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Posts with tag internet-service-provider

Rogers Communications violates Canadian net neutrality rules over WoW bandwidth throttling

The Canadian Radio-television Telecommunications Commission recently ruled that Rogers Communications, one of the largest internet service providers in Canada, has violated federal net neutrality rules. Last year, I wrote a few Lawbringers about the subject, which discussed what Rogers had to actually do to escape violation of certain internet traffic throttling complaints. Basically, Rogers was making WoW players' internet access slower because WoW looked like peer-to-peer traffic on their network.

Rogers is finally going to have to answer for the throttling issues, even after all of the requests and demands to change their packet inspection protocols. The communications company has until Feb. 3 at noon to respond to the complaints about internet throttling or face a hearing with the CRTC board.

Hopefully, the same type of rules can make their way to America, where internet service is abysmally slow and throttled like crazy. Prior to the Cataclysm launch, Blizzard released the new WoW client, which used a peer-to-peer system to upload and download information, patches, data, and all that jazz. This data accidentally triggered internet service providers' bandwidth alerts for torrent traffic and was subsequently throttled to lower speeds. After realizing that many users were experiencing lag issues with the new launcher and their ISPs, Blizzard began its outreach to ISPs in order to work together to fix the problem. A year later, people are still having problems, and Rogers in Canada has admitted to throttling WoW bandwidth.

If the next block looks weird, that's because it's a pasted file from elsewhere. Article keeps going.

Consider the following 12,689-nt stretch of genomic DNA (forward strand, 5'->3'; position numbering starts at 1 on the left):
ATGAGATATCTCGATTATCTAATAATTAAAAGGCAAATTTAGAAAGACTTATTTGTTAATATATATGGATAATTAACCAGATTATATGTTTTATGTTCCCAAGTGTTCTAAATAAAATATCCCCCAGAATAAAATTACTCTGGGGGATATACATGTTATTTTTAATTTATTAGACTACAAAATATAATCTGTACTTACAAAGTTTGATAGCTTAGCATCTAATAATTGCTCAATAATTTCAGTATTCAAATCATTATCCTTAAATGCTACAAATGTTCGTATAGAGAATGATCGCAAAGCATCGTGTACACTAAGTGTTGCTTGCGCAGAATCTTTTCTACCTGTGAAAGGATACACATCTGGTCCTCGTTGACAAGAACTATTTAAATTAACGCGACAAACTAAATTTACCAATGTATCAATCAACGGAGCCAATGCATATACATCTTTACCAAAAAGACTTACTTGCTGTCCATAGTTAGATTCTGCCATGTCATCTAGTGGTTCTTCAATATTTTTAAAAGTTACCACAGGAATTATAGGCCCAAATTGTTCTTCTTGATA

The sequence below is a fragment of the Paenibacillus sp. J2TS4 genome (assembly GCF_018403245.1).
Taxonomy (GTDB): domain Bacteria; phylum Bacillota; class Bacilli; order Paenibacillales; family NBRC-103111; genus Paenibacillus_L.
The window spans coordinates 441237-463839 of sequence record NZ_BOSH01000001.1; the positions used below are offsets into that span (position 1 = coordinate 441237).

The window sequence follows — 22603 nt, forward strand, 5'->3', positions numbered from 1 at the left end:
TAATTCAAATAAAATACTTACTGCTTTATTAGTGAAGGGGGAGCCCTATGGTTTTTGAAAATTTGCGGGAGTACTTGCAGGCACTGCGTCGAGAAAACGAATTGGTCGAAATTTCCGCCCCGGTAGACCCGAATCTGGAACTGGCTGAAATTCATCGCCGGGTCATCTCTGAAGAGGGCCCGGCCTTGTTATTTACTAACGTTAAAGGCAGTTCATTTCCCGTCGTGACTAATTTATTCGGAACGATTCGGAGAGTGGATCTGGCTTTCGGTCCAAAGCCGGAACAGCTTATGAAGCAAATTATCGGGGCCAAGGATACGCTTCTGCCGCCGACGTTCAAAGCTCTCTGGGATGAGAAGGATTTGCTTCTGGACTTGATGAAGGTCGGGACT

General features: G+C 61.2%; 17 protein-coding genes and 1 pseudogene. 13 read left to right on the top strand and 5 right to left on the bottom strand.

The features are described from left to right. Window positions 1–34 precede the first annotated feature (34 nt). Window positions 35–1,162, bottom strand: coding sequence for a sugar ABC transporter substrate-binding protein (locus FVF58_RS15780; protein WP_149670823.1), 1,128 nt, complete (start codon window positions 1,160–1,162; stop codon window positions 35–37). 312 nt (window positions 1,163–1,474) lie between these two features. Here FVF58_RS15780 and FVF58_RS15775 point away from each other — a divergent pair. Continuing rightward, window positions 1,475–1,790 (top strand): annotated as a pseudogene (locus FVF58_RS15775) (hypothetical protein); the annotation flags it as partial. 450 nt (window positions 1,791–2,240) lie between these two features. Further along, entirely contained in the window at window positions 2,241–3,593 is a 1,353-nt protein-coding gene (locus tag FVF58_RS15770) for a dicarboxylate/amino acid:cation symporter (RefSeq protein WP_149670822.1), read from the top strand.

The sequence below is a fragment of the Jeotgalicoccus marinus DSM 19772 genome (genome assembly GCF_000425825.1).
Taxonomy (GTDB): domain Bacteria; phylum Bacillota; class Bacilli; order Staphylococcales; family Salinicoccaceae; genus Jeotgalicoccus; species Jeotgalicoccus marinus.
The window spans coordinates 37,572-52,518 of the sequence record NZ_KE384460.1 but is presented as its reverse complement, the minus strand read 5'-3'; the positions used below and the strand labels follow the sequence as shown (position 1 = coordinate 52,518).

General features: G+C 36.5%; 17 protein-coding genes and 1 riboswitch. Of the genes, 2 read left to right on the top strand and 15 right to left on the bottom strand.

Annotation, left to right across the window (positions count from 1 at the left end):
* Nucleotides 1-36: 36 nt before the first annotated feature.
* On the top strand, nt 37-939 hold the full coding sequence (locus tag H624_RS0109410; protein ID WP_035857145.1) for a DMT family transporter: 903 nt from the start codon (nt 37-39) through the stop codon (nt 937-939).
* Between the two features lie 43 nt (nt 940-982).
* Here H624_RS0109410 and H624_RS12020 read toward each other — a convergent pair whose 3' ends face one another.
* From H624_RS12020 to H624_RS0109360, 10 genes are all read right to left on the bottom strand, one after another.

Filed under: News items

BBC: WoW's patches may push some over the bandwidth limit

We've posted a few times already on the bandwidth limits recently introduced by some ISPs, and in general we've decided that WoW doesn't use nearly enough bandwidth to get you in trouble with your Internet Service Provider. That's likely still true, but as this columnist at the BBC found out, if you're close to the limit, this month's 2gb patch might have been enough to put you over the top. Generally, while the WoW connection does require a strong bandwidth hookup, it won't use too much bandwidth sending data back and forth. But patches and other downloads definitely add to the total, and on a patch like 3.0.2, you're looking at a lot of data flying back and forth.

I'll still maintain it won't get you near the limit -- if this columnist really did have a 25gb limit, the 2gb download was still just a fraction (he's been downloading a lot of other stuff, seems to me). So it's not time to start worrying yet -- if your ISP does send you a letter, then you can look at your internet usage, and see, if like this columnist, it's time to switch ISPs.

But he's got another point, and that is that gaming is clearly having a large effect on computers and technology in general. Would we be fulfilling Moore's Law every two years if we didn't have 3D graphics that needed upgrading? Would high bandwidth connections be as prevalent today around the world if it wasn't for games like WoW that required a high bandwith hookup? Gaming is affecting the basic technologies and economies of the Internet these days, for better or worse.

Filed under: Patches, Analysis / Opinion, Odds and ends, Blizzard, Making money

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